Respondeat Superior: Actual and Ostensible Agency

By on January 15, 2013 - Comments off

Monarrez v. Automobile Club of Southern California, (Second District, December 12, 2012) 149 Cal.Rptr.3d 457, 12 Cal. Daily Op. Serv. 12, 895, 2012 Daily Journal D.A.R. 15,745

A man who suffered catastrophic injuries when he was struck by a hit and run driver while receiving roadside assistance for a flat tire, filed an action against the Automobile Club of Southern California. The complaint alleged that the tow truck driver, who was employed by a dba known as AM/PM Towing and Auto Repair, was inadequately trained and had negligently allowed the plaintiff to remain in a dangerous and vulnerable location of the freeway shoulder, contrary to industry practice.

The Automobile Club moved for summary judgment, contending that it had no duty to the plaintiff, in that the driver was an independent contractor and the contract with his employer expressly defined their relationship as such. The trial court granted summary judgment, finding that the Auto Club had no control of the manner or means by which the driver’s employer performed its emergency roadside service. However, the appellate court reversed, holding that the evidence raised triable issues of fact as to both actual and ostensible agency:

“[W]e cannot conclude that Auto Club has no right to control the manner and means by which Hirad and its technicians accomplish their work. On the contrary, Auto Club trains the technicians how to do the work, dispatches calls to them, then follows up with inspections and customer surveys to ensure that the technicians are maintaining the proper physical appearance and using Auto Club-approved methods. The work performed by the technicians is Auto Club’s regular business, not a one-off job or occasional event. This is full-time employment carrying out Auto Club’s business of providing roadside assistance, under the direction of Auto Club. . . . If Auto Club recommends the discipline or termination of a technician, failure to follow this recommendation could cause the station’s contract to be terminated or calls directed elsewhere.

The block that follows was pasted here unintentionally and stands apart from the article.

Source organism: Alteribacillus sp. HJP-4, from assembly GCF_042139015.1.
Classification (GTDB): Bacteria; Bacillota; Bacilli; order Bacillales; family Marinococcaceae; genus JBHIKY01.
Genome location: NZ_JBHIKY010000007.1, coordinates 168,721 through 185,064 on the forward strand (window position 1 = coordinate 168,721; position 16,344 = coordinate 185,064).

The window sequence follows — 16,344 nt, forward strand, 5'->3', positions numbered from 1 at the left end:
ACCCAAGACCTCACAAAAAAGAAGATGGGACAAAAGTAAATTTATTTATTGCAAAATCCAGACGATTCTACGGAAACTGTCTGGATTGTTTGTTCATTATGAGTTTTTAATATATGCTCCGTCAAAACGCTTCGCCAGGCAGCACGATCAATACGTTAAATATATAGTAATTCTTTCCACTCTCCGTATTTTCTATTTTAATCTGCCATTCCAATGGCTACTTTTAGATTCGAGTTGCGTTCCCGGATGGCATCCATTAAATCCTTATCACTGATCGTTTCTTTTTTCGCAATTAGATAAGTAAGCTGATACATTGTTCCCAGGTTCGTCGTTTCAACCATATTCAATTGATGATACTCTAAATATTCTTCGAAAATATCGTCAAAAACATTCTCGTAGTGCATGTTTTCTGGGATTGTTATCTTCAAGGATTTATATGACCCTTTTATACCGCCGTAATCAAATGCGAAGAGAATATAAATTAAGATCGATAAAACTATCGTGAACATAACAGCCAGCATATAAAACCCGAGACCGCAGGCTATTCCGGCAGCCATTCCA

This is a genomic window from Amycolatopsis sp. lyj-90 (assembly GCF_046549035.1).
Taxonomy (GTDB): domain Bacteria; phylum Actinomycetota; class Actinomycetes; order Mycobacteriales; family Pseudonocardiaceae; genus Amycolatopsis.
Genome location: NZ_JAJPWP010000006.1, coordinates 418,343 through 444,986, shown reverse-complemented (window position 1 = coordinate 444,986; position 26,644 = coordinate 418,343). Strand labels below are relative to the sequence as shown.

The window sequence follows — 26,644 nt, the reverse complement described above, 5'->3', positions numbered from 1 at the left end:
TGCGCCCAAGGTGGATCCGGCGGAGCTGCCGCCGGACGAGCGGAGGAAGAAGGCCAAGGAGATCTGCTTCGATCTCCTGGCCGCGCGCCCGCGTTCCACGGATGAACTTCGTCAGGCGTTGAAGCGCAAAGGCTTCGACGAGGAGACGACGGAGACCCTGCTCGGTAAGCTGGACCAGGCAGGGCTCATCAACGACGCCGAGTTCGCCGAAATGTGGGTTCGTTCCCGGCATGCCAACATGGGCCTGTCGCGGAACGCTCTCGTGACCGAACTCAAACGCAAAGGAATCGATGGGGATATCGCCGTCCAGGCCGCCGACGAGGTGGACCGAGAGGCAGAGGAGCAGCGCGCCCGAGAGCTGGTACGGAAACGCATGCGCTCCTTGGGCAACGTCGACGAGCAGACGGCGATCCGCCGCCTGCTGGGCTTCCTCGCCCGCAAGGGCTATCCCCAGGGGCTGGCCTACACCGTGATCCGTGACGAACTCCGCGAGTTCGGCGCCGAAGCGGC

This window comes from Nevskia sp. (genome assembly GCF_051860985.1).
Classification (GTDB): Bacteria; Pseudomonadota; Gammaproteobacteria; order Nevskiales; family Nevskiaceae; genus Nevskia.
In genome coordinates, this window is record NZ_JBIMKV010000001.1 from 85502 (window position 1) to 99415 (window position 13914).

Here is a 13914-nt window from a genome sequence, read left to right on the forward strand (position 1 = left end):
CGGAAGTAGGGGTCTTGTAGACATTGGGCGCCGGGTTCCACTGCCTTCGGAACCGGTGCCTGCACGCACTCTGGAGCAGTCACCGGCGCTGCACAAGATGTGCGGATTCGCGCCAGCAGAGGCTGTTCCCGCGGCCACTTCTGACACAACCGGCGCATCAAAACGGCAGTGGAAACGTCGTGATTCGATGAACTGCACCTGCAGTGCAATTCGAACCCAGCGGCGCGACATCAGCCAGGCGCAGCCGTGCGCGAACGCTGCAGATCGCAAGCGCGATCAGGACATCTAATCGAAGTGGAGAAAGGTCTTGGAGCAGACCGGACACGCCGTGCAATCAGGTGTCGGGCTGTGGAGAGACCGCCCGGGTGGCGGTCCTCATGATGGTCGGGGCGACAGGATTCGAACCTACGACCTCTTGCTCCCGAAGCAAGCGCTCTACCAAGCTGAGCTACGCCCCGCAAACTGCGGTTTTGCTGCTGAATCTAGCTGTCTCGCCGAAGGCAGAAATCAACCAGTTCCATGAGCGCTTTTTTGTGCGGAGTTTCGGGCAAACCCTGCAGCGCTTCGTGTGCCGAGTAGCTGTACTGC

. . .
A trier of fact could also find that Hirad is the ostensible agent of Auto Club. This is acknowledged by Auto Club in the first sentence of the Training Manual: “To members, the service technician who responds to an emergency road service call is the Auto Club.” The uniform of the technician bears only the logo of Auto Club. Their trucks bear the Auto Club logo. The owner of Hirad testified that when technicians respond to a call they are viewed by motorists as Auto Club, not as an independent contractor. When technicians approach motorists, they identify themselves as Auto Club to instill confidence.
. . .
Auto Club seeks to wriggle out of the case by arguing that the tow trucks and the technicians wear the logo of AAA, not Auto Club, so members could not believe that the tow trucks and technicians are agents of Auto Club. Monarrez is a member of Auto Club, and the Training Manual plainly says that to members, the technician “is” the Auto Club. When calls are made for emergency service, they go to Auto Club. If any confusion is created by using the national AAA logo, Auto Club is responsible for the confusion, as a member of AAA.”

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